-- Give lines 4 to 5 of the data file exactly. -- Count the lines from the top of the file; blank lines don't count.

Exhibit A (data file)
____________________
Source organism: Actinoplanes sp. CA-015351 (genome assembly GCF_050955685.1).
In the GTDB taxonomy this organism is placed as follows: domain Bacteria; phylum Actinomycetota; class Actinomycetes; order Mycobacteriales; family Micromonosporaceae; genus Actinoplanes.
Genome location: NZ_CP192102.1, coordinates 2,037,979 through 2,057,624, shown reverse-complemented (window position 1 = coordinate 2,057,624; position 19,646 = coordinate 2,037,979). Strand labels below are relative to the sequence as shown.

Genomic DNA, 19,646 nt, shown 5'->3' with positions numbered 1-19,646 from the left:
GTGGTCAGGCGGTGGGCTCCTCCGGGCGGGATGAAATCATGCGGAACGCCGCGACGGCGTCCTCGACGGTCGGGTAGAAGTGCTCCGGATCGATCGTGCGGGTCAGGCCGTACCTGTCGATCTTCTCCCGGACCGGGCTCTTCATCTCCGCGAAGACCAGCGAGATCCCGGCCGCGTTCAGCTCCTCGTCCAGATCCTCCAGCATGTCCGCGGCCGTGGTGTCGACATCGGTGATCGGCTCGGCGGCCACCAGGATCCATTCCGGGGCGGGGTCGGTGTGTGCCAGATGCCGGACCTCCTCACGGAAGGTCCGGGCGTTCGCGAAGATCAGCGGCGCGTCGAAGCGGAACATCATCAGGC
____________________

Genomic DNA, 19,646 nt, shown 5'->3' with positions numbered 1-19,646 from the left:
GTGGTCAGGCGGTGGGCTCCTCCGGGCGGGATGAAATCATGCGGAACGCCGCGACGGCGTCCTCGACGGTCGGGTAGAAGTGCTCCGGATCGATCGTGCGGGTCAGGCCGTACCTGTCGATCTTCTCCCGGACCGGGCTCTTCATCTCCGCGAAGACCAGCGAGATCCCGGCCGCGTTCAGCTCCTCGTCCAGATCCTCCAGCATGTCCGCGGCCGTGGTGTCGACATCGGTGATCGGCTCGGCGGCCACCAGGATCCATTCCGGGGCGGGGTCGGTGTGTGCCAGATGCCGGACCTCCTCACGGAAGGTCCGGGCGTTCGCGAAGATCAGCGGCGCGTCGAAGCGGAACATCATCAGGC